We can only get this preparation by long and continued fellowship with him, and by intimate communion with him—until his sweet, transforming life flows into us and makes us like himself.
There is a Persian fable which tells of a gardener finding a piece of fragrant clay. "Whence came your perfume?" asked the gardener. "One laid me on a rose," answered the clay. Lying on the sweet flower's bosom, the flower's fragrance passed into the clay, permeating it and perfuming it.
Thus it is that when we rest much on Christ's bosom, the perfume of his love and grace will pass from him into our lives and thus impart to us his Spirit.
Our Master has a great many ways of training his disciples for usefulness in his service. He trains them by his Word, filling them with it and teaching them how to use it. He trains them by his cleansing and purifying influence of his Spirit. He trains them by work itself.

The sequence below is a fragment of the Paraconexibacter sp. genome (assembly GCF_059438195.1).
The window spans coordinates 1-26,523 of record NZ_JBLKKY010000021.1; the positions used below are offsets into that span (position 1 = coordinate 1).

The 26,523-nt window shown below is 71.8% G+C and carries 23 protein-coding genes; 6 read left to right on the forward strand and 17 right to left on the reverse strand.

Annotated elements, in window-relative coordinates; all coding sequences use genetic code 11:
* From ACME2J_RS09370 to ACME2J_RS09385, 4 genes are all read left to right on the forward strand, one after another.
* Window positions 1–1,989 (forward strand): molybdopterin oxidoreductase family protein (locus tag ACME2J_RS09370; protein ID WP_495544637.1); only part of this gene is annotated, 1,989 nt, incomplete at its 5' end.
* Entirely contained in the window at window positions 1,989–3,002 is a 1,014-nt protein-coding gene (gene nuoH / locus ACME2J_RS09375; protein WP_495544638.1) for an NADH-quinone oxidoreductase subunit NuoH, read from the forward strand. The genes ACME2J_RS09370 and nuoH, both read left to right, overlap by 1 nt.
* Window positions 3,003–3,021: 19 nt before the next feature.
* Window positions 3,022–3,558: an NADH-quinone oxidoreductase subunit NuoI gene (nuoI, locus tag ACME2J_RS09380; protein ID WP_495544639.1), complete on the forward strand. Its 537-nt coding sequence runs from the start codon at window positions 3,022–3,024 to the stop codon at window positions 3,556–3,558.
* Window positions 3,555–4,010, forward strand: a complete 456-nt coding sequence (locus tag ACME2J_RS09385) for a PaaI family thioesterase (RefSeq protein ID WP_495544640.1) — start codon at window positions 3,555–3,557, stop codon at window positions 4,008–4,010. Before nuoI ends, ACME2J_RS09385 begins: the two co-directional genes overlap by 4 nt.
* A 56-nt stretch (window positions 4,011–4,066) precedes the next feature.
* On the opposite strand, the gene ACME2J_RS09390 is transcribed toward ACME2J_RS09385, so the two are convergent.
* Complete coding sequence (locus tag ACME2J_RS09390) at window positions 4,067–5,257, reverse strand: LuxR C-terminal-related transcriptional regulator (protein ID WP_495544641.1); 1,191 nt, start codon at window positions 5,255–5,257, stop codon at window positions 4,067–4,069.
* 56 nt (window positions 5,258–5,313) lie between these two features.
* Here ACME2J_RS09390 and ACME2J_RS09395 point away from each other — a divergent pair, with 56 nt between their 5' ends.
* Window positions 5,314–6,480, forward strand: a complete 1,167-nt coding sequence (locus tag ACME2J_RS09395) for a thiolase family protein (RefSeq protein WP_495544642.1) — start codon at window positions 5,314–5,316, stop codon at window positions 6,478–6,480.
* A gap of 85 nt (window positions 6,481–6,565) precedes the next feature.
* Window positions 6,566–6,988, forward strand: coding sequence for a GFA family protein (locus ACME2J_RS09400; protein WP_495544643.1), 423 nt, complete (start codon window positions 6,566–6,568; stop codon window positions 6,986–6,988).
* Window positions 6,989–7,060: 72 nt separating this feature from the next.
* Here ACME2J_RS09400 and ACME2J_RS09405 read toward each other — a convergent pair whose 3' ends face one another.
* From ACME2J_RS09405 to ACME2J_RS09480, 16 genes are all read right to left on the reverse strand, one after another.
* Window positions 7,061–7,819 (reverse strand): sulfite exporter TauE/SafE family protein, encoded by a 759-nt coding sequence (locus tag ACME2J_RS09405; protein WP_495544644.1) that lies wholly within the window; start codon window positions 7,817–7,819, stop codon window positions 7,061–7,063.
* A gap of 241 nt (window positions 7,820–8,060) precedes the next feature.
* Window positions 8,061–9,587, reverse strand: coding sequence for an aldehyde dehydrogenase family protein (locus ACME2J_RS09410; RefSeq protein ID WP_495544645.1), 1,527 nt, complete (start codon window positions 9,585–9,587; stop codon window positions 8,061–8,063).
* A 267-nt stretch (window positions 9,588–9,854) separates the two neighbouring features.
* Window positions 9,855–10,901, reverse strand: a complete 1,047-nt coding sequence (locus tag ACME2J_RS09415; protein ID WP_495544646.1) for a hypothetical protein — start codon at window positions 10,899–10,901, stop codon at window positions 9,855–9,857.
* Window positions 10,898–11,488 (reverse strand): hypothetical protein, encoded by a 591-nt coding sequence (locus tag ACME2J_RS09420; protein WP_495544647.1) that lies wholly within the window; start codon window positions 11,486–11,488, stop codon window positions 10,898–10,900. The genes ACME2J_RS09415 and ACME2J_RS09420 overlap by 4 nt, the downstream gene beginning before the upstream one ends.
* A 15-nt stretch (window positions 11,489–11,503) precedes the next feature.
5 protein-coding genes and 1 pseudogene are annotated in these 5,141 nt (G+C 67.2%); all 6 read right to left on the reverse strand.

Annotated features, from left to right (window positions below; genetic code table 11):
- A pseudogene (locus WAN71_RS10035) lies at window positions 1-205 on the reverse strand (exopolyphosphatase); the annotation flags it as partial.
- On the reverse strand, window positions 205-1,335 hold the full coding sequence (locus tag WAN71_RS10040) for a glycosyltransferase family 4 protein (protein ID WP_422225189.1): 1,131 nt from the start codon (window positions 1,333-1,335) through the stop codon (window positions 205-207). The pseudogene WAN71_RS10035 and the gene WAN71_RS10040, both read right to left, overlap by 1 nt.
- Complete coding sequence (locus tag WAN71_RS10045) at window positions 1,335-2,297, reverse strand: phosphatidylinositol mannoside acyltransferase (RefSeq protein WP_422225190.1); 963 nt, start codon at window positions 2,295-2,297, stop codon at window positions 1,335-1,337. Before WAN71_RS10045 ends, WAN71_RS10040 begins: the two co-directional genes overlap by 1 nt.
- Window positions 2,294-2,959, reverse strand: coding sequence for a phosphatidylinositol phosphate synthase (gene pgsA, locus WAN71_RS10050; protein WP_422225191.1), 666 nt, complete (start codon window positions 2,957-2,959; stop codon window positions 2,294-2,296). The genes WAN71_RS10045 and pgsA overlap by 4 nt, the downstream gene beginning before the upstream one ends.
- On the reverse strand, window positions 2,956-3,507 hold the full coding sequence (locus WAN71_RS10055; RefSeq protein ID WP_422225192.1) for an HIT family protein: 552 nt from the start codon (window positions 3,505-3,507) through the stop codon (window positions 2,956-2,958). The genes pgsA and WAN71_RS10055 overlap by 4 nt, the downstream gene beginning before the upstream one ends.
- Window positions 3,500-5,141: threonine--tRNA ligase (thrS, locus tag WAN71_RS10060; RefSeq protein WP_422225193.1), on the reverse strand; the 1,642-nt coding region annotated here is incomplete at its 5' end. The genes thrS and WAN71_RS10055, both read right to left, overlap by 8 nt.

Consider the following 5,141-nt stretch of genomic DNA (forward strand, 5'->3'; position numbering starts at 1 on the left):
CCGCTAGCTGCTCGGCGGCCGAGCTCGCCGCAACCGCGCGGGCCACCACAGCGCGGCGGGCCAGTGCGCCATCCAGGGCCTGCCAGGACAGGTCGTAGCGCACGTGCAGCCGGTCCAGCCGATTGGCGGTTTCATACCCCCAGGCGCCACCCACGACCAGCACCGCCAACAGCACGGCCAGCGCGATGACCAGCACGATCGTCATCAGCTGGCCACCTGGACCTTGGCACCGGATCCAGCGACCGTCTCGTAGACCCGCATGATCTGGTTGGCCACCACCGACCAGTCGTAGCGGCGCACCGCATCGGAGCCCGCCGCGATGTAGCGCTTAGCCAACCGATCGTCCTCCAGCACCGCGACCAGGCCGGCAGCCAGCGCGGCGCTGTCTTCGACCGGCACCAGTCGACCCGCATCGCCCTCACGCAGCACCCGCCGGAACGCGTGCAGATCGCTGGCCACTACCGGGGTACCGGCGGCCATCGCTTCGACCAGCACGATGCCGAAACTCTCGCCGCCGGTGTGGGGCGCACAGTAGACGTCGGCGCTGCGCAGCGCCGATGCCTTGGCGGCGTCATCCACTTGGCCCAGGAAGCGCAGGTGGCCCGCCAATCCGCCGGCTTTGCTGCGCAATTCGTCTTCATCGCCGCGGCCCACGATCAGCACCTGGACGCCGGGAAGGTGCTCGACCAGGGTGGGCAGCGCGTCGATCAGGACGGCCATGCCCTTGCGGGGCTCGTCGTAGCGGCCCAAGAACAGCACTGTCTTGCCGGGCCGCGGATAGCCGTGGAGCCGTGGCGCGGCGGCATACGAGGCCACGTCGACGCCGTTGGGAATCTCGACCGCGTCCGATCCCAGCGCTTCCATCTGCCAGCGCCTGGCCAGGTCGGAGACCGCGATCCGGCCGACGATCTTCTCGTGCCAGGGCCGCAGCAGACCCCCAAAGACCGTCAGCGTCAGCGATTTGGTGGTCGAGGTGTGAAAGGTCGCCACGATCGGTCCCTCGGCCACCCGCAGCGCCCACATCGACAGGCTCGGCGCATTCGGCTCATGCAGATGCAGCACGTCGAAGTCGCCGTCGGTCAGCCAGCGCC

The carpenter trains his apprentice by putting the tools at once into his hands and letting him experiment with them until he can use them skillfully. The young teacher learns to teach, by teaching. The young minister acquires the "art of preaching" by preaching. Our Master puts his disciples at once to the work and trains them by experience.
Sometimes, too, he trains by sorrow or disappointment; the best workers have gotten much of their sympathy, patience, gentleness and humility in the school of affliction.
So those who truly follow Christ, he will make fishers of men. That is the lowly mission of the Christian.
In the great dark sea of life, there are thousands of perishing souls! It is our responsibility, if we have been rescued ourselves, to seek to lift others who are still in the black floods, that they may share the heavenly blessedness. There no other work to which the Christian should devote himself so earnestly, so assiduously—as the one of catching men, winning souls, saving the lost. This is work for eternity; other work is but for time. We should seek to do it well.